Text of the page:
A reaction to Dan Snow's History of Congo

Last night, the BBC ran a documentary on its flagship channel BBC Two seeking to provide some insight into the vast central African country’s history, its colonial legacy, post-independence chaos, and endemic corruption.

In assessing the DRC’s present day troubles, historian Dan Snow looked beneath the symptoms, apportioning blame largely to colonialism, slaving and corruption.

Below, Phil Vernon (Alert’s Director of Programmes) and Maria Lange (Alert’s Country Manager in DRC) share some thoughts about Mr Snow’s documentary.

Phil Vernon: “It is welcome to see the BBC approaching the Democratic Republic of the Congo (DRC) from a long-term historical perspective, in its transmission of This World: Dan Snow’s History of the Congo programme on BBC Two last night. Mr Snow’s description of the prevailing conditions in the DRC was perhaps a bit over-excited, given his frequent use of adjectives like “apocalyptic”. Nevertheless, it is good to see the BBC asking a historian to explain things there, providing a perspective which goes deeper than the picture usually painted, of “African tyrants”, sexual violence and human misery. Because, as elsewhere, Congo’s present day problems are indeed rooted in its recent and more distant past. The history of slaving and other forms of pre-colonial, colonial and post-colonial exploitation by outsiders and their local co-optees helps explain why so many Congolese are trapped in a cycle of poverty and conflict from which it sometimes seems there is no way out. Good governance has been successively undermined by outside agents – and notably in recent decades “the West” – acting in their interests rather than the interests of the Congolese themselves.”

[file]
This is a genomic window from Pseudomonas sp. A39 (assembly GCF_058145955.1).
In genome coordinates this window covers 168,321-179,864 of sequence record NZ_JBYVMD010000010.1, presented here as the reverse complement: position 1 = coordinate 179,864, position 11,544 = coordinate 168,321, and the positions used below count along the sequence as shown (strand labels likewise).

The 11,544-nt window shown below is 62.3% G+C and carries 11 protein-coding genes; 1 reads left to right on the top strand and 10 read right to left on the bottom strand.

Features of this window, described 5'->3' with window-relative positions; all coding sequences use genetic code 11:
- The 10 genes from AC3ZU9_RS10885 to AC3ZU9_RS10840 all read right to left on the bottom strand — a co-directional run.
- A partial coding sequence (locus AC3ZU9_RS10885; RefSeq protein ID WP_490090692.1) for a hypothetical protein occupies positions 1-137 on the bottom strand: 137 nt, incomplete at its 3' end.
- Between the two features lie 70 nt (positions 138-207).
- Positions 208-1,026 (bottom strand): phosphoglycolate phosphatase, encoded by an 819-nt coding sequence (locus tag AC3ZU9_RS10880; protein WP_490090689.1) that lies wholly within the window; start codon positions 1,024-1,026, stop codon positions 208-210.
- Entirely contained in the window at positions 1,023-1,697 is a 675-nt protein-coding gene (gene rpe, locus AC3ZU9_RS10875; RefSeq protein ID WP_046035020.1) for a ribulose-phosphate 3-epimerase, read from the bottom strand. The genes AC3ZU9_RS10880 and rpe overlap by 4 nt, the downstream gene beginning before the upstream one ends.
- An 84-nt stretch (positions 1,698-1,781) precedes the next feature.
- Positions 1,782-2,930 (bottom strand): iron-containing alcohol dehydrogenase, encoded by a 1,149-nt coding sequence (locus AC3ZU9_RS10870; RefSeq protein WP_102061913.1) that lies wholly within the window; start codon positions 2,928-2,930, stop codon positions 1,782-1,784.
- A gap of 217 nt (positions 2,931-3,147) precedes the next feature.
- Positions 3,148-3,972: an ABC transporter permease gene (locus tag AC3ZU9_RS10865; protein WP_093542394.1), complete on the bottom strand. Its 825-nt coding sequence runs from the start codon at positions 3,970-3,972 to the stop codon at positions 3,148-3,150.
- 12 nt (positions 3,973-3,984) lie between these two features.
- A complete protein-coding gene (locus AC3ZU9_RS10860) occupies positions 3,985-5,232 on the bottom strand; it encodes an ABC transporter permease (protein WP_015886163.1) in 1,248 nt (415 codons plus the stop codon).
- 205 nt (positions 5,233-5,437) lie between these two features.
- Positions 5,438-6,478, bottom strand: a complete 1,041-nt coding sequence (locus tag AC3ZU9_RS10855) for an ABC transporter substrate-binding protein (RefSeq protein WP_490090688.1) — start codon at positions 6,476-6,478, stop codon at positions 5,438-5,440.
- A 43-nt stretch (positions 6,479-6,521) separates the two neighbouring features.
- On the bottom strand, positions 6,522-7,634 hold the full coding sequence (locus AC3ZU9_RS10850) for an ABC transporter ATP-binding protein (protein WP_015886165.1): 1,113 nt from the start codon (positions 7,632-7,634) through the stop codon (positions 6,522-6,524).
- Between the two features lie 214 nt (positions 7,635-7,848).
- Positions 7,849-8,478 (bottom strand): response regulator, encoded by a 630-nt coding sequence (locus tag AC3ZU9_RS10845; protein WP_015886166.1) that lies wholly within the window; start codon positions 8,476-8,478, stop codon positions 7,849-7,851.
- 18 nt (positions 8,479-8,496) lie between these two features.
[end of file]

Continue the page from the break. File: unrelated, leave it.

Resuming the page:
Maria Lange added: “It is nice to see the BBC taking a historical analysis of the issues in DRC into account. Where Mr Snow’s piece falls short however is on its insufficient emphasis on the domestic governance problems – mentioned in passing, but only in relation to the influence of ‘outside meddlers’. We mustn’t forget that the DRC has been an independent country for 50 years and successive governments have not done nearly enough to address the needs of the population – preferring instead, to look after their own narrower interests. The DRC is not the only resource-rich African country with a terrible colonial past which draws significant interest of multinational companies, Western governments and countries in the region. It is up to the DRC government to navigate these ‘outside interests’ to the benefit of the Congolese population.”

International Alert is working with Congolese partners and communities in long-term programmes designed to address the problem of poor governance, supporting local voices, including those of women, into public debate and decision-making. Alert is also helping to improve the livelihoods of those trying to make a living, and invest in a more peaceful and prosperous future. For more details see our last report on the DRC, and read about our work in the DRC.

Photo: BBC